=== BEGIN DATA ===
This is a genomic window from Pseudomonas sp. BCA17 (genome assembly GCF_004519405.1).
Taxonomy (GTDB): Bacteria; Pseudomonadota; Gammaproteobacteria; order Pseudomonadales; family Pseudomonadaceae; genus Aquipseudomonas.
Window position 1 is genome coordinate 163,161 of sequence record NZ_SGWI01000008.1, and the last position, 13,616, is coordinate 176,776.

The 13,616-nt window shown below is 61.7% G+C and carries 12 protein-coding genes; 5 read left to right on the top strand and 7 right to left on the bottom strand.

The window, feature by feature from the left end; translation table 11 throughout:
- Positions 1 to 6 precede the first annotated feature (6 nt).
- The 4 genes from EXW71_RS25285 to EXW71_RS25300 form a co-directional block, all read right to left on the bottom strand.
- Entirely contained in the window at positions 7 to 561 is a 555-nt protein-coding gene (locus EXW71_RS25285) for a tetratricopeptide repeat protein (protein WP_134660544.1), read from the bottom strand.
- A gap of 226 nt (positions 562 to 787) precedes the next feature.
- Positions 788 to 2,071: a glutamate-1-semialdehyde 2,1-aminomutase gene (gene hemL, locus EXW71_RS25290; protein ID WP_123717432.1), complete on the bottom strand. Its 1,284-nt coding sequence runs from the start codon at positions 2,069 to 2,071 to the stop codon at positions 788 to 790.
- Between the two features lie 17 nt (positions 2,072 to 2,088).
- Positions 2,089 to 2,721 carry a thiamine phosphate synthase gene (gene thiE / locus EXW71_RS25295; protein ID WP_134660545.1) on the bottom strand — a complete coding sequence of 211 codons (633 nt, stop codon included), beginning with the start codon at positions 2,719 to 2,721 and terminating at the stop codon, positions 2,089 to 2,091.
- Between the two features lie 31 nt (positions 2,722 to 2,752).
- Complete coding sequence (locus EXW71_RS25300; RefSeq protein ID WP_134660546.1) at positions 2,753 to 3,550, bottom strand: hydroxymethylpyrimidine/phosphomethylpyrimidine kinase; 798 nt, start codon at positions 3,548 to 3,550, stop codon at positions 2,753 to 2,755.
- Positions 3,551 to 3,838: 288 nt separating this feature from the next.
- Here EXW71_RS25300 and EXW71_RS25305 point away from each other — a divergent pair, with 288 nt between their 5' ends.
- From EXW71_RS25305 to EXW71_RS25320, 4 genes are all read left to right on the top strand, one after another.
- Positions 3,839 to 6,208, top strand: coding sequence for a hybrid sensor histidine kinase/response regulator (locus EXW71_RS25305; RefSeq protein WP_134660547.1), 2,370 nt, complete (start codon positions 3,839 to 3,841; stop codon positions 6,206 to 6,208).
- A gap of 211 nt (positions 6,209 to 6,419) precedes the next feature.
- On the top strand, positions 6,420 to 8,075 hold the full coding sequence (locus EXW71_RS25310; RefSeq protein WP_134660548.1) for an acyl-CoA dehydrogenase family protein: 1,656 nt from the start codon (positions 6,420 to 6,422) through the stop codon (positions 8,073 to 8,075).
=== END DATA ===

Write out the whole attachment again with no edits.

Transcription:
This is a genomic window from Pseudomonas sp. BCA17 (genome assembly GCF_004519405.1).
Taxonomy (GTDB): Bacteria; Pseudomonadota; Gammaproteobacteria; order Pseudomonadales; family Pseudomonadaceae; genus Aquipseudomonas.
Window position 1 is genome coordinate 163,161 of sequence record NZ_SGWI01000008.1, and the last position, 13,616, is coordinate 176,776.

The 13,616-nt window shown below is 61.7% G+C and carries 12 protein-coding genes; 5 read left to right on the top strand and 7 right to left on the bottom strand.

The window, feature by feature from the left end; translation table 11 throughout:
- Positions 1 to 6 precede the first annotated feature (6 nt).
- The 4 genes from EXW71_RS25285 to EXW71_RS25300 form a co-directional block, all read right to left on the bottom strand.
- Entirely contained in the window at positions 7 to 561 is a 555-nt protein-coding gene (locus EXW71_RS25285) for a tetratricopeptide repeat protein (protein WP_134660544.1), read from the bottom strand.
- A gap of 226 nt (positions 562 to 787) precedes the next feature.
- Positions 788 to 2,071: a glutamate-1-semialdehyde 2,1-aminomutase gene (gene hemL, locus EXW71_RS25290; protein ID WP_123717432.1), complete on the bottom strand. Its 1,284-nt coding sequence runs from the start codon at positions 2,069 to 2,071 to the stop codon at positions 788 to 790.
- Between the two features lie 17 nt (positions 2,072 to 2,088).
- Positions 2,089 to 2,721 carry a thiamine phosphate synthase gene (gene thiE / locus EXW71_RS25295; protein ID WP_134660545.1) on the bottom strand — a complete coding sequence of 211 codons (633 nt, stop codon included), beginning with the start codon at positions 2,719 to 2,721 and terminating at the stop codon, positions 2,089 to 2,091.
- Between the two features lie 31 nt (positions 2,722 to 2,752).
- Complete coding sequence (locus EXW71_RS25300; RefSeq protein ID WP_134660546.1) at positions 2,753 to 3,550, bottom strand: hydroxymethylpyrimidine/phosphomethylpyrimidine kinase; 798 nt, start codon at positions 3,548 to 3,550, stop codon at positions 2,753 to 2,755.
- Positions 3,551 to 3,838: 288 nt separating this feature from the next.
- Here EXW71_RS25300 and EXW71_RS25305 point away from each other — a divergent pair, with 288 nt between their 5' ends.
- From EXW71_RS25305 to EXW71_RS25320, 4 genes are all read left to right on the top strand, one after another.
- Positions 3,839 to 6,208, top strand: coding sequence for a hybrid sensor histidine kinase/response regulator (locus EXW71_RS25305; RefSeq protein WP_134660547.1), 2,370 nt, complete (start codon positions 3,839 to 3,841; stop codon positions 6,206 to 6,208).
- A gap of 211 nt (positions 6,209 to 6,419) precedes the next feature.
- On the top strand, positions 6,420 to 8,075 hold the full coding sequence (locus EXW71_RS25310; RefSeq protein WP_134660548.1) for an acyl-CoA dehydrogenase family protein: 1,656 nt from the start codon (positions 6,420 to 6,422) through the stop codon (positions 8,073 to 8,075).